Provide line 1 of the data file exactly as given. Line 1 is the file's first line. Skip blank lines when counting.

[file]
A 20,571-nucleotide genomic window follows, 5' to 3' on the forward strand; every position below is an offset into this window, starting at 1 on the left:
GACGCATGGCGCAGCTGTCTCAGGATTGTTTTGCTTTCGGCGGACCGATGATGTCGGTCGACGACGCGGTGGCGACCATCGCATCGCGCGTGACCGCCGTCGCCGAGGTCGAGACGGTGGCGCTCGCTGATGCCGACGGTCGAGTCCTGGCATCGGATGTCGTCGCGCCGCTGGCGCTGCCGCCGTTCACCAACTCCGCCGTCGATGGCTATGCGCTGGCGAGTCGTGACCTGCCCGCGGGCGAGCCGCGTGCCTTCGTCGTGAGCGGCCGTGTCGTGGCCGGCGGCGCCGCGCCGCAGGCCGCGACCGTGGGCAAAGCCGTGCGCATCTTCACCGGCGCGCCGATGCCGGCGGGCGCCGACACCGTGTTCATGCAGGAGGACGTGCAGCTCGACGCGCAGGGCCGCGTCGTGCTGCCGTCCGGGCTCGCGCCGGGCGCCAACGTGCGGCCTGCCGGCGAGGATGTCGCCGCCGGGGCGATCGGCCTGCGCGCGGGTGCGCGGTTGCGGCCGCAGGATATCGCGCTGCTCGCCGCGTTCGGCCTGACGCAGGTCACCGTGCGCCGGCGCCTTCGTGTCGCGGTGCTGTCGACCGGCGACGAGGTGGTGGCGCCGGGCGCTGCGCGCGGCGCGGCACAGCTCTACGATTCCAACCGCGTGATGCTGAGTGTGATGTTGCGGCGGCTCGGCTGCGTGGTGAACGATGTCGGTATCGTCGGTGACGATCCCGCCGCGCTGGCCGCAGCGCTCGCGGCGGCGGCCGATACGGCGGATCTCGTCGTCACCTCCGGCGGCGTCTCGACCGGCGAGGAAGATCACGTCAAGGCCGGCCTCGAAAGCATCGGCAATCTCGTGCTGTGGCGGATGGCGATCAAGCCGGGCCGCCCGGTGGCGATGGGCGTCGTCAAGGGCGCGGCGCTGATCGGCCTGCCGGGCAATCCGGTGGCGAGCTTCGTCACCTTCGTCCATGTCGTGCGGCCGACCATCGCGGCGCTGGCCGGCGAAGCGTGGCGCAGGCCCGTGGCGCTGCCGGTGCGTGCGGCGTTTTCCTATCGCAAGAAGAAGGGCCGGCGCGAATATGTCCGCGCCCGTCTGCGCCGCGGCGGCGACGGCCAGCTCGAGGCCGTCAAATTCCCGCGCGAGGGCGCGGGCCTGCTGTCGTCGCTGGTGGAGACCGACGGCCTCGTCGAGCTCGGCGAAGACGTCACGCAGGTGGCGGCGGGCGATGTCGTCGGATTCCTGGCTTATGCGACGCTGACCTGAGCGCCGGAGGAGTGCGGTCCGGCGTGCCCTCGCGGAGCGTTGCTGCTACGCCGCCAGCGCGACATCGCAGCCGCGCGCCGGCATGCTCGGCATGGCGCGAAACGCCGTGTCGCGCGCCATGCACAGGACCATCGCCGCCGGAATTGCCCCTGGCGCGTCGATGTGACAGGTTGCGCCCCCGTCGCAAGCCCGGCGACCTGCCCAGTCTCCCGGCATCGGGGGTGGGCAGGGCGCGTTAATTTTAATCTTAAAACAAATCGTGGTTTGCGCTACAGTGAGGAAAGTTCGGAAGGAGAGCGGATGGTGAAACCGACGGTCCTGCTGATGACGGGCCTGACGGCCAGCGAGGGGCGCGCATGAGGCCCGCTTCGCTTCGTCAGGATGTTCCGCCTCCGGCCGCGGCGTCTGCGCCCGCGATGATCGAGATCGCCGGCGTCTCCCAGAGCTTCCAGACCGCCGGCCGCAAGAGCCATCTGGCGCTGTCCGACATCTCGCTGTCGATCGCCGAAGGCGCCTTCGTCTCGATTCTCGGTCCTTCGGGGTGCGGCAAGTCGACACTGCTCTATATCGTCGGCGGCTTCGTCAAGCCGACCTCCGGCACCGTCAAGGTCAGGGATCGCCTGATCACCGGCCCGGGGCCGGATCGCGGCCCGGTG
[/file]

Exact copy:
A 20,571-nucleotide genomic window follows, 5' to 3' on the forward strand; every position below is an offset into this window, starting at 1 on the left: